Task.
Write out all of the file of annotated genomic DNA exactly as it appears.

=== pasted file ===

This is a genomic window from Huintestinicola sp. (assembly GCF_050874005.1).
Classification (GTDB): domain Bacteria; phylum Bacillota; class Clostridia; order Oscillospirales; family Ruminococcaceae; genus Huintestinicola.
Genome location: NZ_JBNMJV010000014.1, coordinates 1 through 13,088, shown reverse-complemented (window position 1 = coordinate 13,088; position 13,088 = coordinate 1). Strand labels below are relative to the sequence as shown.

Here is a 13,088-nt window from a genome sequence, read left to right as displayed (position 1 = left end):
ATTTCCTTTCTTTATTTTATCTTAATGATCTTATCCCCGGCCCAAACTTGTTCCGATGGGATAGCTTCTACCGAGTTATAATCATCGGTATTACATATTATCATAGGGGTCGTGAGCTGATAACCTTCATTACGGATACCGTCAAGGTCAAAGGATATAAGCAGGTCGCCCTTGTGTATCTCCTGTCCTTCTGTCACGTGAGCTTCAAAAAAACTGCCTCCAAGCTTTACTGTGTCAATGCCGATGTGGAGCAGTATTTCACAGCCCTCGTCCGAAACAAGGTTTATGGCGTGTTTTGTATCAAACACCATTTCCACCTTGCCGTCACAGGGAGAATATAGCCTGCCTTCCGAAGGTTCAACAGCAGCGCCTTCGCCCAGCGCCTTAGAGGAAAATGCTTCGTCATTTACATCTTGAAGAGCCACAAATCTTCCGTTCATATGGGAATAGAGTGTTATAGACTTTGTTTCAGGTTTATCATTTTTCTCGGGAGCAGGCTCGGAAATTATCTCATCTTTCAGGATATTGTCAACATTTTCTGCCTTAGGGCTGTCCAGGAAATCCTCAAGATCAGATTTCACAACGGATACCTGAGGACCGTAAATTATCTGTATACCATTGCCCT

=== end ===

This is a genomic window from Huintestinicola sp. (assembly GCF_050874005.1).
Classification (GTDB): domain Bacteria; phylum Bacillota; class Clostridia; order Oscillospirales; family Ruminococcaceae; genus Huintestinicola.
Genome location: NZ_JBNMJV010000014.1, coordinates 1 through 13,088, shown reverse-complemented (window position 1 = coordinate 13,088; position 13,088 = coordinate 1). Strand labels below are relative to the sequence as shown.

Here is a 13,088-nt window from a genome sequence, read left to right as displayed (position 1 = left end):
ATTTCCTTTCTTTATTTTATCTTAATGATCTTATCCCCGGCCCAAACTTGTTCCGATGGGATAGCTTCTACCGAGTTATAATCATCGGTATTACATATTATCATAGGGGTCGTGAGCTGATAACCTTCATTACGGATACCGTCAAGGTCAAAGGATATAAGCAGGTCGCCCTTGTGTATCTCCTGTCCTTCTGTCACGTGAGCTTCAAAAAAACTGCCTCCAAGCTTTACTGTGTCAATGCCGATGTGGAGCAGTATTTCACAGCCCTCGTCCGAAACAAGGTTTATGGCGTGTTTTGTATCAAACACCATTTCCACCTTGCCGTCACAGGGAGAATATAGCCTGCCTTCCGAAGGTTCAACAGCAGCGCCTTCGCCCAGCGCCTTAGAGGAAAATGCTTCGTCATTTACATCTTGAAGAGCCACAAATCTTCCGTTCATATGGGAATAGAGTGTTATAGACTTTGTTTCAGGTTTATCATTTTTCTCGGGAGCAGGCTCGGAAATTATCTCATCTTTCAGGATATTGTCAACATTTTCTGCCTTAGGGCTGTCCAGGAAATCCTCAAGATCAGATTTCACAACGGATACCTGAGGACCGTAAATTATCTGTATACCATTGCCCT